Newspaper Page Text
THE BINGHAM COUNTY f£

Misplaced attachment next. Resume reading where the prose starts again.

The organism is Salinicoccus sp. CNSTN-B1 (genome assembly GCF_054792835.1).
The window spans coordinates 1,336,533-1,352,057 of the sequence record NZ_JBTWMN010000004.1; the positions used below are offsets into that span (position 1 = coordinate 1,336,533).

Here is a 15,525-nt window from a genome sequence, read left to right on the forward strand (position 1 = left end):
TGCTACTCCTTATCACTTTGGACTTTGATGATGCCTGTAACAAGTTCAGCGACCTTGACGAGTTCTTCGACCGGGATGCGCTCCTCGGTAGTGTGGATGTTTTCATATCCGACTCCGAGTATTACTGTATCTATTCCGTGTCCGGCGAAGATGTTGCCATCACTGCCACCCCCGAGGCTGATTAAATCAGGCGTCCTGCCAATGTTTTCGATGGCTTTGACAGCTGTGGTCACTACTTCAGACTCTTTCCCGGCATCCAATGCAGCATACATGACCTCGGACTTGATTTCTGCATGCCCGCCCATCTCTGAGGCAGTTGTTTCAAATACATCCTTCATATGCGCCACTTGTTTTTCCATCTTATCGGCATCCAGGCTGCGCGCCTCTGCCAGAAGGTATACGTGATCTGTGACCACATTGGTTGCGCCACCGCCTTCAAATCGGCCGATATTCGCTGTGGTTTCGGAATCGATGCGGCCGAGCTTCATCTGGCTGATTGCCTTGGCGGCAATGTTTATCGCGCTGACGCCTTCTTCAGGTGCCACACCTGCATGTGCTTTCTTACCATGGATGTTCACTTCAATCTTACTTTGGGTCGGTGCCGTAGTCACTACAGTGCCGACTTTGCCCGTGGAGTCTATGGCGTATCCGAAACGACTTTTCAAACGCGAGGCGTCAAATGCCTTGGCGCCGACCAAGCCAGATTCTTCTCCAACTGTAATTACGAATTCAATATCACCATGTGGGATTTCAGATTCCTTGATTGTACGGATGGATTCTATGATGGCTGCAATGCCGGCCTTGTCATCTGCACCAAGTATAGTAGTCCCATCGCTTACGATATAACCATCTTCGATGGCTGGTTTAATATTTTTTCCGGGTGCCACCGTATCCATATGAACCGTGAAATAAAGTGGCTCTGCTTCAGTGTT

Official Paper of Bingham County PUBLISHED EVERY FRIDAY PRICE—$2.00 PER YEAR BLACKFOOT, BINGHAM, COUNTY, IDAHO. FRIDAY. AUG. 19. 1921 VOL. XV. NO. 48 BOY STRUCK BY RAILROAD TRAIN David McKnight Hit By Locomotive When Driving Team Across Track. Other Moreland News. Mr. and Mrs. McKnight have had another accident in their family. Their son, David, was struck by a train on Friday of i.ast week. The oo y was driving his fathers team to the field and the train failed to whis tle, and of course 'he boy did not hear nor see it, and was struck, and was carried on the cow catcher, along with the front wheels cf the wagon, for about 50 feet. He was taken to the railroad physic! in and had his wounds dressed, but he is still alive, which is a wonder, as t.he wagon, harness and hayrack are a complete wreck, and one of the horses is nurt so that it will never be any good. This is sure a hard blow to this fam ily, as it is ,t(he second accident in the last three months and David was his father's only help, but it is a wonderful thing to know he is alive. Sunday night of last week Mr. and Mrs. George Ferrell motored to Blackfoot. • !•:!!•.■• Mr. and Mrs. Barton, of Ogden, who have been visiting with rela tives here, left Saturday for their home. Catherine Farnsworth, who has been here visiting with her daughter for some time, has returned to her home in Delta, Utah. Miss Ruby 'Furniss has gone to Ogden, Utah, to visit with her friends and relatives. Harrison McKnight was in Black foot Tuesday on business. The telephone manager made sev eral calls in Moreland on Tuesday of last week. Dr. Simmons was in Moreland on Monday of last week. Many of the people of Moreland at tended the round-up at Henry, Idaho. Our ball team went to Henry to play ball, and beat their opponents, which entitled them to the thirty dollars prize money. They all report having had a good time. Mr. and Mrs. Davis, of Basalt, were at the home of their daughter, Mrs. Joey Jones, on Thursday of last week. They were on their way to Emmett. Mr. and Mrs. Nelson, of Logan. Utah, stopped at the home of Mrs. Eliza England on Friday. They were on their way to the park; Mr. and Mrs. Green and Mrs. Young called at the Anderson and McKnight homes recently, onroute to the park. They are from Richfield, Utah, and are relatives of Mrs. An derson and Mrs. McKnight. Gustus Furniss and Eugene Lil jenquist spen the week-end at Arvo fishing. There was an apple buyer from Pocatello in Moreland on Sunday, buying apples. The lightning storm of last Mon day struck a horse that Claude Cut forth was leading, killing it instant ly, and knocked Mr. Cutforth uncon scious, but did not injure him other wise. Lightning struck Lester Belnap's horse and killed It, and set his hay stack on fire. William McKnight mad? a trip to Blackfoot with his bpy to have his head dressed. Mr. and Mrs. Carter were callers at the home of the McKnights. Friday evening of last week Miss Blanche Robbins served supper to a crowd of girl friends. Mr. and Mrs. William Bartlett have , returned from Provo, Utah, where they have been for some time, Mr. Bartlett having attended summer school there. Miss Ua Beuse served supper to a crowd of young friends no Sunday evening. Mr. Johnston and son and Mr. Smith, were speakers at the after noon services of the L. D. S. church on Sunday. Services were held" in the Metho dist church on Sunday. They had a speaker from Blackfoot. Mrs. Florence Wheeler, of Wapello, was visiting in Moreland on Sunday, returning home on Monday. Thomas Richardson, who is In the Idaho Falls hospital, is improving »lowly. On Thursday the Relief Society held a social and enjoyed a good time. BASE BALL NEWS Last Sunday Blackfoot played Rexburg here and won the game by a score of 4 to 1. Wednesday Blackfoot played Rex burg at Rexburg, losing the game by a score of 11 to 2. Next Sunday Blackfoot and Idaho Falls cross bats for the last time In the 1921 series at Blackfoot. Every body should turn out and help our boys win the game. COUNTY AGENT STEPHENS RESIGNS Last week E. W. Stephens resigned his position as county agent, lo ac cept a position a3 assistant ii ganizer for the Western Seed ers' Marketing company. He left tlie latter part of last week for Salt City, where he will remain while before beginning his neW du ties. He will begin his work ns or ganizer in Twin Falls. Walter Thomas has been appointed | | ' a a fo succeed Mr. Stephens as County agent here, and will begin his duties September first. Mr. Thomai was formerly instructor in agriculture in the Blackfoot high school. WILL NOT HOLD INQUEST. Pocatello, Idaho., Aug. 10.—Al though no definite statement has been issued by the authorities it is prob able that no inquest will be held over the body of Miss Genevieve Burns, who died Friday morning from mer curial poisoning, caused by thp swal lowing of 12 bichloride of mercury tablets Friday noon, Aug. 5, while employed as office assistant to Dr. T. . if. Blakemore. Although County At f torney McDougall called an Inquest it was retracted when it became known that the mother of the young woman requested that no inquest be held. Her written statement to the coro ner read: "Being satisfied that Gene vieve Burns died from the effects of taking bichloride of mercury tablets In the office of Dr. Blakemore, and in his absence, prepared by herself on account of her despondency at the time, I request that no coroner's in quest be held." The statement was also signed by the brother. County Prosecuting Attorney I. B. Mc Dougall was confined to hi^i home with sickness yesterday afternoon when the decision was reached and could not give a definite statement regarding the case against Dr. Blake more, based upon the complaint sign ed by Mrs. Burns, in which he is charged with assault with iijtent to commit murder. He stated further investigation, other than an inquest, would 'be held. _ i _ STAKE CONFERENCE. The regular quarterly conference of the Blackfoot Stake will Ibe held in tlhe Tabernacle at Blackfoot on Saturday and Sunday, Augus| 20 and 21, 1921. Saturday sessions will be held at 10 a. m. and 2 p. |m., and Sunday sessions will be held at 10:30 a. m., 2:30 p. m., and 8:15 p. m. A convention of all the a|ixilliary organizations will be held in connec tion with the stake conference and General Board Members of all the or ganizations will be in attendance. In addition to the regular conference sessions, there will be convention meetings arranged for eacl] of the auxilliary organizations in the Tab ernacle and tiie Second Ward meet ing house, and those meetings will be visited by the General Board re presentatives of the various organ izations. These convention meetings will be held as follows: Saturday at 11 a. m. Relief Society stake and vfard offi cers in ward auditorium. Sunday School workers ih Taber nacle auditorium. Joint M. I. A. stake boards in Tabernacle social hall. Primary stake board in ward social hall. Religion Class stake board in two south rooms of ward meeting house. Saturday at 3 p. m. All Superintendencies and Presi dencies in Tabernacle auditorium. All teacher-trainers in Tabernacle social hall. Choristers and organists in ward auditorium. Secretaries and Treasurers in ward social hall. Saturday at 4 p. m. Relief Society stake board in ward auditorium. Sunday School stake board in ward Relief Society hall. Joint M. I. A. stake boards In Tabernacle social hall. Primary stake and ward officers i in ward social hall. a Religion Class stake and ward offi cers in two south rooms of ward meeting house. Sunday at 9 a. m. Relief Society stake and pard offi cers in ward auditorium. Y. M. M. I. A. stake and ward offi cers in ward Relief Society hall Y. L. M. I. A. stake and ward offi cers in Tabernacle social hall. Primary stake and ward officers in ward social hall. Religion Class stake an 1 ward offi cers In two south rooms of ward meeting house. On Saturday at 8:15 p. m. a con cert will be given in the Tabernacle and will be free r 0 ail. The members of '.he cfiurcb tr° urged to be present at ill the meet ings, and the public, ge.iernlly, are cordially invited. JAME DUCKWORTH, HEBER C. C. RUtH, NOFEAR DAVIS. Stake Presidency. SEPTEMBER 20,21.22,23 In order to place the milking con test on a fair and equal basis for all milk cows the following rules and regulations are outlined. These rules are final and substitute all those in the premium list wherever thev con flict: 1. In order to enter an animal in this test, the owner must fill out an entry blank for each animal he wish es to enter, entry blanks for this purpose to be secured from the Sec retary. All entries must 'be made to tihe secretary by Tuesday, September 20 . 2. All cows and heifers must be on the grounds and each in the place she is going to occupy during the fair period by 4 p. m., September 21. 3. Time of milking will be fixed by the supervisor of the test. 4. During this test all animals . -• —----- ---- — - --------- [entered shall be milked only in the presence of a supervisor, and as he may direct. 5. The test will begin Thursday morning and continue 48 hours. 6. All animals must be thorough ly milked in the presence of the su perintendent or his chief assistant on Wednesday evening preceding the test. 7. All cows and heifers must be the property of the exhibitor. 8. The basis for computing re sults shall be: Twenty-five point» per hundred pounds of skim milk and 30 points per pound for butter-fat. 9. The following handicaps will be allowed: Cows advanced in their lactation periods more than 40 days shall re ceive handicap on the actual pro duction of butter and milk aB fol lows: Days since freshening ........ 50; percentage handicap ..... Days since freshening ........ 60; percentage handicap ..... Days since freshening ........ 70; percentage handicap Days since freshening........ 80; percentage handicap ..... Days since freshening........ 90; percentage handicap ..... Days since freshening........100; percentage handicap Days since freshening percentage handicap iDays since freshening........ percentage handicap Days since freshening........ percentage handicap Days since freshening ........140 percentage handicap Days since freshening........150; percentage handicap ........39.4 Days since freshening ........160; 50; 3.0 60; 6.2 70; ....... . 9.5 80; ...... .12*8 . 90; ...... .16.3 100 ; ...... .19.9 110 ; ...... .23.5 120 ; .27.9 130; ...... .31.2 ..140 ...... .35.2 43.6 .47.9 percentage handicap ..... Days since freshening________170; percentage handicap ..... Days since freshening..... .180; percentage handicap ..... 10. No division of 10-day periods shall be made. That is, all cows from 50 to 60 days in milk shall 'be in the fifth 10 -day period and all receive the same handicap. After 180 days the handicap shall not increase in the same proportion but shall remain the same for the remainder of the lactation period. 52 3 OTHER FAIR NEWS. J. H. Merrill, of Rockford, and A. R. Kofoed, of Riverton, have some very unusual wheat which they will exhibit at the Southeastern Idaho fair. The wheat belonging to Mr. Mer ; rill, so the story goes, was first: found tin a jar in one of the Cliff Dwellers' caves in Utah. This sample has been propagated and Mr. Merrill will have about 15 bushels of the wheat this fall. He says it is unusually large and different than anything else he has ever seen. | gardlng these two wheats if possible, i Vice President Fred Seeger, a well A. R. Kofoed has a wheat called the Goose wheat. Stories indicate that this wheat was originally taken from the crop of a wild goose and has been propagated since that time. In dications are, as Mr. Kofoed reports, that its yield will .far surpass any of our best wheats. A sheaf of this wheat will be on exhibit at the South eastern Idaho fair. All interested parties should pay close attention. We expect to have the judge in this department give us full details re _________________ known potato buyer, taking the Sec retary of the fair as his guest, motor ed to Henry for the big roundup with a view of engaging features and performers of that roundup that might be of Interest to the patrons of the Southeastern Idaho Fair. The bucking contests presented st this roundup were very good, »iu! the of ficers of the roundup, although rot Jn the very best coalition to nego tiate business, informed us '.hat they would attend the Sojthe.is'er.n Idaho Fair and bring Caribou county with them. The attendance at the round up was far greater than they anti cipated. Approximately 3,500 at tended the first day. All the visitors at the roundup were very much in terested in the Southeastern Idaho Fair and in all probability we can look for a large delegation from that section of the country. Mr. L. W. Allred, the well known horse man of Henry, has taken the generalship of piloting all the Caribou residents to ward Blackfoot, September 20-23. The Aberdeen Commercial club have taken it upon themselves to boost the Southeastern Idaho Fair in any way possible. They have all their committees at work on exhibits for the fair and they swear by all that is holy that they are going to walk away with everything tihey come after. It is up to the other communities to get busy and do all they can to prevent such a land office slide of prizes going to any one sec tion. We are proud of Aberdeen and the spirit they are taking in the fair. Many agricultural and livestock ex hibits will come from flhat section from such men as Glenn Partner, who will show Shorthorns, and Mr. Pratt, Who will show Duroc-Jersey hogs. Mr. Vanderford will show Red Clo ver seed, Alsike Clover seed and Hampshire sheep. Coulson Brothers will show both cattle and horses, and many other individual exhibits will be brought in from Aberdeen in their car, besid exhibit whiCfe is already under way The Commercial Club of Aberdeen have also appointed a transportation committee, and if their plans work out successfully, we will have a spe cial train from Aberdeen, and In fact the entire branch will be with us every day of the fair. Again we are proud of the- Aber deen branch, as we are of all the other communities within tlhe county. The Clark Transfer Company, of the City of Blackfoot, have very gen erously offered to bring in exhibits to the Southeastern Idaho Fair with out charge. We appreciate the atti ule of tlie managers of this boosting concern, and ask that the exhibitors who have no way to bring their ex hibits to tlhe fair, get in communica tion with the Transfer company or the secretary of the fair. You will not need to feel obligated to this transfer 'company, as they are doing it with the protper 'boosting spirit. W. H. Jackson, who lives at Rose and has charge of the Rose Percheron etfhhe community collective hifb ' j stallion, wi'l be with us at the fair in with the fine horse, and has also promised to bring a number of his get to compete for premium No. 71 I of the premium list. Other stallion 3 \ owners throughout, the upper Snake River Valley should take notice and get their horses, with their get, re presented at the fair. It is your fair; it is our fair. Let us all boost and make the Southeas tern Idaho Fair all that the name indicates. E. J. FJELSTED, • Secretary. he Mr. A. A. Olson, a resident of Preston, Idaho, and district manager of the Interocean Elevator company, spent a short time in Blackfoot look ing over the Southeastern Idaho fair grounds. He was very much im pressed and gave high praise for the conditions of our grounds and the wealth and beauty expressed in their en'/ire makeup. He stated he had not seen their equal in the northwest. So say we all. Outsiders are boosting our fair grounds to the sky. Let us all be 'boosters. IL. H. Fink, of Riverside, Glen Partner and Coulson Brothers of Ab erdeen, Eric Sundquist of Lavaside, the , „ ___ ! ^ r «an fusons of Blackfoot A. D. ! f' tch ' of Shelley and Claude Going of foreland ^ among ^th^ breeders of who will show shorthorns In 1921 Southeastern Idaho Fair. Harrison McKnight is going to show his splendid Duroc-Jersey hogs at the Fremont County fair a; ^t. Anthony and in tun, the Fremont County fair exhibitors are going to show a carload of their displays at our fair. The office has just r.iceive'l word from the Bonneville County Farm Bureau stating that they had post of poned their field day which was eaheduled for September 23ril, in or der that Sheir farmers and members might have an opportunity to exhibit and visit at the 1921 Southeastern Idaho fair. We surely appreciate this attitude which lends evidence to the fact that the entire upper Snake river valley is boosting the South eastern Idaho fair. Let us all speak of it as the South eastern Idaho fair as the name indi cates, not sectional, but covering the entire Southeastern section of the State of Idahc. BUILDING AND STOCK DESTROYED BY FIRE Last Saturday afternoon about five o'clock the fire siren brought the fire department to the scene of a con flagration which had broken out in Wie building occupied by tHe Wallise Paint Shop on Main street. The fire originated from an unknown cause, and although the fire boys were on the spot inside of a very few minutes after the tire broke out, they were unable to stop it until the building and contents were completely de stroyed. The building, which was of wood 'construction, was not cover ed by insurance. Some minor damage was done to the building occupied by the Bing ham Motor company, which is located only a few inches away from the de stroyed building, and it was due to the good work of the fire boys that this building and the Home Hotel building on the other side, were not also consumed by the flames. The contents of both buildings were hur riedly removed to the street, It ap pearing at one time that] neither could be saved. ASK FOR UNIFORM ASSESSMENT. Last week Assessor E. T. Malcoin, Auditor F. M. Fisher, and Commis sioners J. R. Williams and Nelson Miller, attended the session of the state equalization board at Boise. They report that some of the coun ties were as low as 22 to 35 per cent of its actual value, which makes the portion of the state tax which they pay lower than in the other coun ties. Take Gooding county, for in stance, which only pays one dollar I to the state, where Bingham county pays two dollars. The O. S. L. company was repre sented, its property being assessed at 58 per cent. The state board was requested to make the assessment uniform all over the state, and was asked to require that property in all counties In the state be assessed at 42 1-2 per cent. The request was given favorable consideration. NOVEL ANNOUNCEMENTS FOR NEW MOVIE DRAMA Now it develops that the series of newspaper queries which have been asking "Is Darwin Right?" and other similar questions have to do with a motion picture production, which manager Heasley of the Or pheum Theatre lias booked. The pic ture is "A Scream in tiie Night," re leased by Seleet Pictures from an or iginal story by Charles A. Uigue, and is announced for presentation at tiie Orpheum theatre on Sunday night, August 21. Because "A Scream in 'he Night" one of the most novel photoplays j produced since the Inception of the j motion picture, Manuger Heasley be J neves that no t lien 're-goes wishes to ] miss it. Hence his unique method of ' bringing t iie picture to everybody's j attention. METHODIST OFFICIALS of At the regular annual business meeting of the Methodis:. church Tuesday evening tiie officials lor the ensuing year were elected. Rev j. E. Baker, tiie superintendent fur the ! Pocatello district, preside!. For trustees, J. G. Brown, E. A. Doud. P. W. Powers, E. Pearson, H. B Kin ney and J. T. Jackson wire chosen. For stewards, E. A. Doud, E. D. Bloom; District Stewards, P. Van Blarlcom, Mrs. P. W. Powers, J. H. Stoneman, Mrs. Eva West, Mrs. W. C. Thompson, Mrs. J. H. Miller, Mrs. M. L. Sanborn. Geo. H. Yost. On motion the cabinet of the con ference meeting at Twin Falls, Aug. 31, was memorallzed to use its influ ence to have Dr. Gillilan returned again to the pulpit of 'he church In Blackfoot. Notwithstanding the pressure of things financial the officials of the church optimistically face the future and are preparing for 'he work of the coming year. j to —WHY NOT A "CON FIDENCE WEEK!" Today this country is like a man who has finally recovered from a long spell of Bioknese hut who does not realize that he has recovered. He is pretty nearly all right in all but thinking so. We've had all kinds of nonsen sical uplift "weeks"—only graft for time-wasters. What our country needs now is a Confidence Week! A real wholesome, straight from-the-shoulder conviction that everything is O. K. once more will start a wave of confidence and car ry the country to success. Con fidence will cure the country as confidence helps the sick man on his feet. But where is the big business leader to personify confi dence, to start the wave of na tional confidence? SAYS CONDITIONS ARE IMPROVING Good Crops, Better Prices and In creased Demand Big Aid Toward Improving Conditions in Gem State. de-l "The bottom of the business pression in this country has undoubt4 edly been reached and we have startJ ed up the grade back to normalcy. Just how rapid progress will be re^ mains to be seen. There is. how ever, a better feeling, money is easier] and prices tin farm produce are betJ ter and this cannot mean anything else but renewed prosperity." This statement was made by John IT. Calkins, governor of the twelfth fédérai reserve district, who recenaly met with bankers of southern Idaho and discussed with them financial conditions. ■*» According to Mr. Calkins ihre» things have vitally affected better conditions in Idaho, good crops,, Im proved prices. Increased demand. He cited for instance the potato sltuai tlon, declaring that while some 15 days ago the prices being paid had a depressing effect, that today, the ad vanced prices had made à better feel ing. I He announced that while the climb back to normalcy would be gradual, it would be certain and upon a more solid basis than for many years. ORGANIZE ELKS' LODGE V The newly organized Elks' lodge of Blackiool has received Us chaHtlr and next Monday night at the Com mercial club hall there will be ,a meeting :to complete arrangements for the installation of officers on some date during next month. Thefe are about 54 active members of the new lodge. The organization of an Elks' lodge i in Blackfoot should be considered a ! boost for Che town, as only towns M I around 5000 inhabitants or over with I certain oilier qualification^ ns lo I business conditions, can have Elks' (lodges. 1 - of SCHOOL OF PRACTICAL AGRICULTURE EXPECTS RECORD ATTENDANCE This coming winter should see large number of tiie young farmers of Idaho attending the "Short Course in Agriculture" at the University in speaking of the opportunlti offered by the school, Governor Dai said: "There were never better c port uni 'les for those skilled in ag cultural matters than we have tod —Idaho is just starling in its devi opinent and 'hese young men (st dents in tHe S. 1'. A.) can make themselves what they wilf." Many inquiries relative to this work have been received from ill over tiie state. Farmers have co ne to realize that brains are needed to make a success of farming, and that one of the best ways to learn is thru an intensive and practical course un der the direction of experts. The courses given in the School of Prac >tical Agriculture are designed ho help in the actual problems of farming as these pertain to Idaho conditions. The instructors and administra Jem of the school are making the wcjrk of the most practical nature possible. The fall term opens on October 17 and continues for ten weeks. A sec ond ten weeks occupies the time be tween January 4 and March 17. For further information write Sherman Dickinson, Principal, Moscow, Irtano. LET CONTRACT TO J. C. MA' GUIR E At an adjourned meeting of the city council held last Friday evening, the bids for the paving contract were read and considered. The bids were as follows: Whe*lright Construction company, for reinforced concrete paving, $67, 385.80; Gibbons & Reed, for game, |$64,795.60; latter's bid on bitullthic I paving on concrete base, $61.494.96; J. C. Maguire bid $58,106.00 for lut ulithic paving on cement concrete base, and $65,287.76 for bitulithic paving on bituminous concrete base. The bid of J. C. Maguire was ac cepted by the council. Jusbel ep*Pt BUSHEL WEIGHTS. The following weights per bu are used by the United States Dept ment of Agriculture In all estim.ites of crop production: Apples, 48 pounds; beans (dried) 60 pounds; corn (shelled), 56 pounds; corn on the eob, 70 pounds; oats. 32 pounds; rye, 56 pounds; plo ver seed. 60 pounds; tomatoes. 56 ipounds; grj^in sorghum, 56 poupds; onions, 57 pounds; peanuts, 22 pounds; potatoes. 60 pounds; sweet potatoes. '56 pounds; timothy seed» 45 pounds; wheat, 60 pounds.